So here’s a different part to the story.
So I was in Nottingham MBU for 2 weeks. It was two very up and down weeks. But immediately when I was there I felt so much safer. I started to feel like I didn’t need to harm myself anymore. I started to feel hope. I started to feel like I wanted to live again. I still had a long way to go, but there was something there. Something was starting. However another part of my illness was anxiety.
As a parent you expect to feel some anxiety about this tiny little human you are suddenly sorely responsible for. I was very scared of many things. Feeding – was he getting enough breast milk? Was he putting on enough weight? Was he happy breastfeeding? Then there was (and still is) anxiety regarding Arthur’s health. What if he gets too hot or too cold whilst sleeping? How long should we swaddle him for, will it affect his hips? What if he’s sick whilst he’s laying down? What if he becomes unwell? My mind was like a whirlwind. The more anxiety I had, the downer I felt.
I felt like I couldn’t even go to the toilet without someone constantly watching Arthur. I couldn’t sleep. I would watch him breathe all night. Terrified of SIDs or also known as Cot death. (Still a very big fear) But it was a vicious cycle, I felt like I couldn’t put him down so I didn’t eat much, or drink. I couldn’t sleep so was exhausted and the anxiety and the low mood would just go round and round. Slowly I started to improve almost every day. With talking to professionals, the help of my partner, my family and my medication. And of course, being with Arthur.
The cuddles and the bond we continued to build on every single day would bring me so much love. He was worth fighting for. After two weeks I was moved to Winchester MBU for a further 7 weeks. Although such a short period of time in my life, it felt like forever. It felt so long and at times, very exhausting.
In our time at the beginning of Arthur’s life we battled many things. Mastitis, three times, once I was very unwell and had to have antibiotics. Rotavirus, me and Arth both had that one. Norovirus twice for Arth, once for me. We had trouble breastfeeding, he has gaining weight so well all the time, but we just couldn’t crack it. Arthur had bronchiolitis. He had to spend 3 nights on a paediatric ward, needing oxygen. I had problems with my medication. Difficulty with Arthur sleeping on his own at night. We conquered them all. Some things you would expect in those first couple of months, some you wouldn’t. But we made it.
The anxiety is still there. But I manage it much better now. My biggest tip? Stop, take a deep breath. Anxiety is a horrible thing. And so hard for other people to understand. I remember there was poster in my room on the MBU that said about safe sleeping. On their own, on their backs, in their cot. I used to read it over and over again every day. It was so hard for me because I couldn’t sleep when Arthur was in the same room as me but I also struggled to sleep when he wasn’t there. When he was there I would watch him, kept checking if he was breathing, if he felt too hot. If I drifted off I would wake with every movement he made, every little noise. I had to have medication to help me sleep. It wasn’t a sleeping tablet but it was an anti-anxiety medication. However it basically did just know me out, but I didn’t really realise this till later on. Gradually this improved and now I don’t take any medication to help with sleeping. I started to have Arthur in with me a couple of hours a night. Then a few days a week. Till gradually he was in with me all the time, he would only go out if I couldn’t settle him, which was only occasionally. Now most nights he sleeps really well and he’s always right there with us.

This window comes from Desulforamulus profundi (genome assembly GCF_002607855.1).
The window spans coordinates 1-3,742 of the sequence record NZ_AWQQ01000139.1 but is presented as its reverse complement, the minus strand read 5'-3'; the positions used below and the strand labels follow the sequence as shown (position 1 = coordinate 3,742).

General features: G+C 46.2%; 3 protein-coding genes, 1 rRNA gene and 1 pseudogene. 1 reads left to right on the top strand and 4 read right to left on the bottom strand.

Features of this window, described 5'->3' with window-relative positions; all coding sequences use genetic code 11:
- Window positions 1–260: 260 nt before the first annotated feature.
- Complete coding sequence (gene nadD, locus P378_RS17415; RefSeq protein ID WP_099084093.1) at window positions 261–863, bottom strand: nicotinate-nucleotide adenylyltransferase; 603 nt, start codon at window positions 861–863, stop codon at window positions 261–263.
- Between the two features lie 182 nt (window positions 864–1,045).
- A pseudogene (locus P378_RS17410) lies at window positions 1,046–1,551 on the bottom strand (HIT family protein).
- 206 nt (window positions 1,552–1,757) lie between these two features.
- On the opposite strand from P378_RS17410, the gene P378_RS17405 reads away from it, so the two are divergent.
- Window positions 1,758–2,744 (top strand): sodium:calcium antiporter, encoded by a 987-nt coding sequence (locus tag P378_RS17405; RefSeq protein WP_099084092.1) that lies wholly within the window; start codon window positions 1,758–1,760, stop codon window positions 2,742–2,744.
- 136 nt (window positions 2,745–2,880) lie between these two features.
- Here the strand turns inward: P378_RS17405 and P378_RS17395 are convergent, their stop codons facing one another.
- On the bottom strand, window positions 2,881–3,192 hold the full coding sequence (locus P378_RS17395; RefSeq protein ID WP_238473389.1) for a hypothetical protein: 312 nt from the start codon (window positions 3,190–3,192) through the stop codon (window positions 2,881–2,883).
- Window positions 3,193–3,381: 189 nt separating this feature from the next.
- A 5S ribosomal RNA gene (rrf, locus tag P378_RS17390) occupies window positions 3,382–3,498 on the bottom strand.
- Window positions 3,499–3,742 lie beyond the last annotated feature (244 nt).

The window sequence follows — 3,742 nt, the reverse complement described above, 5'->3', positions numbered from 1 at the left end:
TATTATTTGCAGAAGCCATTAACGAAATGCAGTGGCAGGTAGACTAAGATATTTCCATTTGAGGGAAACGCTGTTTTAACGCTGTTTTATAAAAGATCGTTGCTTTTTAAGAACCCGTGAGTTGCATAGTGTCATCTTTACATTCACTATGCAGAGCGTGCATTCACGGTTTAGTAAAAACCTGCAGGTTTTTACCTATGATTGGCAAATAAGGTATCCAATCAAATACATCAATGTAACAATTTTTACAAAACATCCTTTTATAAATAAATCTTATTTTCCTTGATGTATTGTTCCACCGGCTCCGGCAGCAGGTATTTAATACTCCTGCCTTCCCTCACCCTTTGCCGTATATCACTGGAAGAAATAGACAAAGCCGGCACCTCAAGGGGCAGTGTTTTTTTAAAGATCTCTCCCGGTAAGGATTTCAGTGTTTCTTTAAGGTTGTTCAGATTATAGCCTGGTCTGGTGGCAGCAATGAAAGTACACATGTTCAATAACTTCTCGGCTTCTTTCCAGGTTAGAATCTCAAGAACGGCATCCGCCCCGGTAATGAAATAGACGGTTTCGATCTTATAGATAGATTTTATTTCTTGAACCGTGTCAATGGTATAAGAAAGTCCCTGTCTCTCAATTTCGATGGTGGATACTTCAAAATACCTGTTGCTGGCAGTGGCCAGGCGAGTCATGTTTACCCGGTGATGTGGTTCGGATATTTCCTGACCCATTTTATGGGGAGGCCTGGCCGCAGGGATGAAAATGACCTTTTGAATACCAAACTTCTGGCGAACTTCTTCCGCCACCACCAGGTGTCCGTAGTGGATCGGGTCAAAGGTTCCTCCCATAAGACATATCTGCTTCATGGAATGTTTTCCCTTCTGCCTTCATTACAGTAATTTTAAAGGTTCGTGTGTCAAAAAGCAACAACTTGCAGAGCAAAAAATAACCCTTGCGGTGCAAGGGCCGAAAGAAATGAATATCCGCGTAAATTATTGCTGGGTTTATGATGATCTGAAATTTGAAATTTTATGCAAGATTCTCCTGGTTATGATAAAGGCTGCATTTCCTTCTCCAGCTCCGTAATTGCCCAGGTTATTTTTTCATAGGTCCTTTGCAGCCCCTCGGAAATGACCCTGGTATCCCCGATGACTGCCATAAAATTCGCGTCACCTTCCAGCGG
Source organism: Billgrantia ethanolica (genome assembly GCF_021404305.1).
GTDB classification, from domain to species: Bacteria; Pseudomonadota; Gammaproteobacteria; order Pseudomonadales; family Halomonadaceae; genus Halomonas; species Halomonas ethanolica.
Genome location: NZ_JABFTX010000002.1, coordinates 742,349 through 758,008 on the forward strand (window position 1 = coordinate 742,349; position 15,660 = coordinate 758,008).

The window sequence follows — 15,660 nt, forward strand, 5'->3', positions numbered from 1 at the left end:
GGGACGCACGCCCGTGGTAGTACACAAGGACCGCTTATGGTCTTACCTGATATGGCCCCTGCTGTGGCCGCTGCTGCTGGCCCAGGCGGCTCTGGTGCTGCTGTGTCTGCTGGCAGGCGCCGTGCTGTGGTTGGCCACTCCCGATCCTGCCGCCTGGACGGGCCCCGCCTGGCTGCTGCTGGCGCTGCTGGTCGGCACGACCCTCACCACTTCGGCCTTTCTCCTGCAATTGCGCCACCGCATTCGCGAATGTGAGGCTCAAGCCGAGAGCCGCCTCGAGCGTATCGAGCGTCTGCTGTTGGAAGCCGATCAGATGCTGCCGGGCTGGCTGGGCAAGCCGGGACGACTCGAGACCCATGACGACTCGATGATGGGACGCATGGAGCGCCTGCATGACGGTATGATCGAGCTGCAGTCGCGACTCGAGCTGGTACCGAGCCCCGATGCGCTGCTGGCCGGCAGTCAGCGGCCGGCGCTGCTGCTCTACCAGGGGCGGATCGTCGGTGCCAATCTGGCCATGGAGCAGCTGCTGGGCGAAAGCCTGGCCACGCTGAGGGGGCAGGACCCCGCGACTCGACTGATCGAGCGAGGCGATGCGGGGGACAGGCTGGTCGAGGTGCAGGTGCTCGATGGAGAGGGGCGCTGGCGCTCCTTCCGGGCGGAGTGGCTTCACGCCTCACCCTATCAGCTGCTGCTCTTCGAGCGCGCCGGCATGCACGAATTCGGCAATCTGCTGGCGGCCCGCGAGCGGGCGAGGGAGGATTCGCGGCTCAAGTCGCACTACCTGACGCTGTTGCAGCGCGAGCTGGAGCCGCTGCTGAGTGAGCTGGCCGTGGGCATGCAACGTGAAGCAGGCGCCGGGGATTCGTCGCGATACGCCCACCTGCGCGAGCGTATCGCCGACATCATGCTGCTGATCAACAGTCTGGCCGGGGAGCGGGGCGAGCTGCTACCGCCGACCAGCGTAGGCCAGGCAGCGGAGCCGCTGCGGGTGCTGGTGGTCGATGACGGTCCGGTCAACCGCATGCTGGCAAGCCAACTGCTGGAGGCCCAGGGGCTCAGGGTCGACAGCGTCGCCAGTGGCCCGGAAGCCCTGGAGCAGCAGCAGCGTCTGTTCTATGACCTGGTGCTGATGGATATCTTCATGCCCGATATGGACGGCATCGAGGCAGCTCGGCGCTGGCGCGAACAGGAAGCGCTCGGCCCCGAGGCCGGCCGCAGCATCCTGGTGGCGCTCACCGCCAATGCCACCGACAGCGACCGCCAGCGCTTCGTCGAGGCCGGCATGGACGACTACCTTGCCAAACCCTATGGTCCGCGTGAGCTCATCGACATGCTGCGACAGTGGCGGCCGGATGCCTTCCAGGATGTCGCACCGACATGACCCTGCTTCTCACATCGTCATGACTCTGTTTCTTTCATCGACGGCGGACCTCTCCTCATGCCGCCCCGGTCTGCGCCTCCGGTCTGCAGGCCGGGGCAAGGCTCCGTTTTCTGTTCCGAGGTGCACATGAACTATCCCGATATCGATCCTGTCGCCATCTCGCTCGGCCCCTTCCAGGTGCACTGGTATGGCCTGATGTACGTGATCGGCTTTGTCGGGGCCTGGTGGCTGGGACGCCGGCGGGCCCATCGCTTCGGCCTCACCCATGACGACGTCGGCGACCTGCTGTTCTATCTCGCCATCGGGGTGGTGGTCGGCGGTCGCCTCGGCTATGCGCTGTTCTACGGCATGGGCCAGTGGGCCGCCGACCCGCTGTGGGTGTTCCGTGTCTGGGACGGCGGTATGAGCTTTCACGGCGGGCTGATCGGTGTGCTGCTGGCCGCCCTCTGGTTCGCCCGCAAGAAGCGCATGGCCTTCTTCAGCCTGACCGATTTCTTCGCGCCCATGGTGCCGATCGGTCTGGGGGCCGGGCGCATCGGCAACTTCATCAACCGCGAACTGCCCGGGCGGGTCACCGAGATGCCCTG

I remember telling my partner Jord about the poster. He grabbed the poster and threw it on top of the wardrobe. I will always remember that. It was brilliant. It really helped. I still thought about it but with it not being right in front of me all the time I could think about something else. I could put it out of my mind for a little while. Although Jord often didn’t understand my very irrational anxious rants he would try and help in any way that he could. He was and still is an incredible person.
Anxiety is a horrible feeling. It eats away at you. Although you know you are often blowing things out of portion and being irrational you can’t stop. In that moment you can’t be rational. You can’t see what everyone else can see. But know this, you can get out the other side. I did. I am living proof. I still have anxiety and with time comes all new anxieties but you can manage them. You can live with them. You don’t have to let them rule your life. Being a parent, you will have anxiety, it’s a given. It’s worrying if you don’t have a little bit of anxiety. Being a parent is scary! These mini humans always keep you on your toes. But don’t let anxiety stop you from being happy. Don’t let it stop you from making wonderful memories. That goes for whether you’re a parent or not. It goes for everyone.
There are so many things to help with anxiety. Mindfulness, distraction, facing your fears, breathing techniques. However if your reading this and you know someone who struggles with anxiety, know this; sometimes the best thing you can do for that person – Listen, give them your hand, and tell them you are there for them. Let them speak, let them cry. Just be there.
So that’s another part of our journey. Stay tuned for another round peeps.
Love, Kate x